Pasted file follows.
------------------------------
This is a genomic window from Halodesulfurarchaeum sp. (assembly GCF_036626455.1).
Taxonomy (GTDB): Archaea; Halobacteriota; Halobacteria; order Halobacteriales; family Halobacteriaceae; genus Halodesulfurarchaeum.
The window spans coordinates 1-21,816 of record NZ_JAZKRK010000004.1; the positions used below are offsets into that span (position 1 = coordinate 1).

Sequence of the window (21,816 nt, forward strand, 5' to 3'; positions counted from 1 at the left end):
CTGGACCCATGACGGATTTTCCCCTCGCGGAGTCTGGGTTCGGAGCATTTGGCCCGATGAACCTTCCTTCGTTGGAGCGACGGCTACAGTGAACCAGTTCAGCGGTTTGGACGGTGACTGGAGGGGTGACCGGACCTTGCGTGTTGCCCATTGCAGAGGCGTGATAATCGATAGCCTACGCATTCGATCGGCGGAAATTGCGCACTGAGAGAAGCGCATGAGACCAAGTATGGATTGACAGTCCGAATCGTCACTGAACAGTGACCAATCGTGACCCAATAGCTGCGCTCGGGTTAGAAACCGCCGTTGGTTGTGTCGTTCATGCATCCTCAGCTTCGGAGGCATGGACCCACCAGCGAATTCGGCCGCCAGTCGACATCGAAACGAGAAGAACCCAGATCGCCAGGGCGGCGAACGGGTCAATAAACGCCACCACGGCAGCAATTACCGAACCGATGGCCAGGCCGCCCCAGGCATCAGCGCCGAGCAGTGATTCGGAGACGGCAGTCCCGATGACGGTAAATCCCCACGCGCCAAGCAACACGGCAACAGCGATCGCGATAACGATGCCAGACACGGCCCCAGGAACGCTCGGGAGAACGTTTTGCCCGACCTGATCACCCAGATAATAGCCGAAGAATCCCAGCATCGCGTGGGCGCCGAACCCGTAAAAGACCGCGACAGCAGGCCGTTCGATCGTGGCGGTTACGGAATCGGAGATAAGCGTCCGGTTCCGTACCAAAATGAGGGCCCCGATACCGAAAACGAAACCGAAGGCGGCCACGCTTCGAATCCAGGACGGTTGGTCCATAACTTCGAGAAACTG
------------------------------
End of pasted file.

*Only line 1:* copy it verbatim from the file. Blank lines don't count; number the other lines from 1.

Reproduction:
This is a genomic window from Halodesulfurarchaeum sp. (assembly GCF_036626455.1).